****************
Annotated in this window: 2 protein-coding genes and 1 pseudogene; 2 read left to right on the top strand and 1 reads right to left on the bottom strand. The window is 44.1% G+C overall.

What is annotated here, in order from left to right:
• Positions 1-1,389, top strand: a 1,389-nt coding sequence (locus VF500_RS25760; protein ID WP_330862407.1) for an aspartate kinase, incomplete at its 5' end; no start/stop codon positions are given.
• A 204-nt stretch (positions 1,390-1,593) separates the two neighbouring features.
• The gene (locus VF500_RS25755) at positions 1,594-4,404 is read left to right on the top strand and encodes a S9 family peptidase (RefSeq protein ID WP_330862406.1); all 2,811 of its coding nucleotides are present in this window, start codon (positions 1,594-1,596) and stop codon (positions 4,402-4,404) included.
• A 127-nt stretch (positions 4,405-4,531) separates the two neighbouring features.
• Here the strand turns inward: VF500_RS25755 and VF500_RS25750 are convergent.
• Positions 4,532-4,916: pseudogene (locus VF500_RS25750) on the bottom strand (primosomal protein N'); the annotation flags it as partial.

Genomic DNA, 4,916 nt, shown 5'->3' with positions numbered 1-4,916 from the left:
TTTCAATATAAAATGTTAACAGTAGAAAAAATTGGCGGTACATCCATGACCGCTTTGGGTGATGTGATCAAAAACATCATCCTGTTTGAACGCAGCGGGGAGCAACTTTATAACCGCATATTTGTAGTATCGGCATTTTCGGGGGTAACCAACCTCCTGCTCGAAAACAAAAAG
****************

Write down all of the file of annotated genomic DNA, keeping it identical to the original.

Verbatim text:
Annotated in this window: 2 protein-coding genes and 1 pseudogene; 2 read left to right on the top strand and 1 reads right to left on the bottom strand. The window is 44.1% G+C overall.

What is annotated here, in order from left to right:
• Positions 1-1,389, top strand: a 1,389-nt coding sequence (locus VF500_RS25760; protein ID WP_330862407.1) for an aspartate kinase, incomplete at its 5' end; no start/stop codon positions are given.
• A 204-nt stretch (positions 1,390-1,593) separates the two neighbouring features.
• The gene (locus VF500_RS25755) at positions 1,594-4,404 is read left to right on the top strand and encodes a S9 family peptidase (RefSeq protein ID WP_330862406.1); all 2,811 of its coding nucleotides are present in this window, start codon (positions 1,594-1,596) and stop codon (positions 4,402-4,404) included.
• A 127-nt stretch (positions 4,405-4,531) separates the two neighbouring features.
• Here the strand turns inward: VF500_RS25755 and VF500_RS25750 are convergent.
• Positions 4,532-4,916: pseudogene (locus VF500_RS25750) on the bottom strand (primosomal protein N'); the annotation flags it as partial.

Genomic DNA, 4,916 nt, shown 5'->3' with positions numbered 1-4,916 from the left:
TTTCAATATAAAATGTTAACAGTAGAAAAAATTGGCGGTACATCCATGACCGCTTTGGGTGATGTGATCAAAAACATCATCCTGTTTGAACGCAGCGGGGAGCAACTTTATAACCGCATATTTGTAGTATCGGCATTTTCGGGGGTAACCAACCTCCTGCTCGAAAACAAAAAG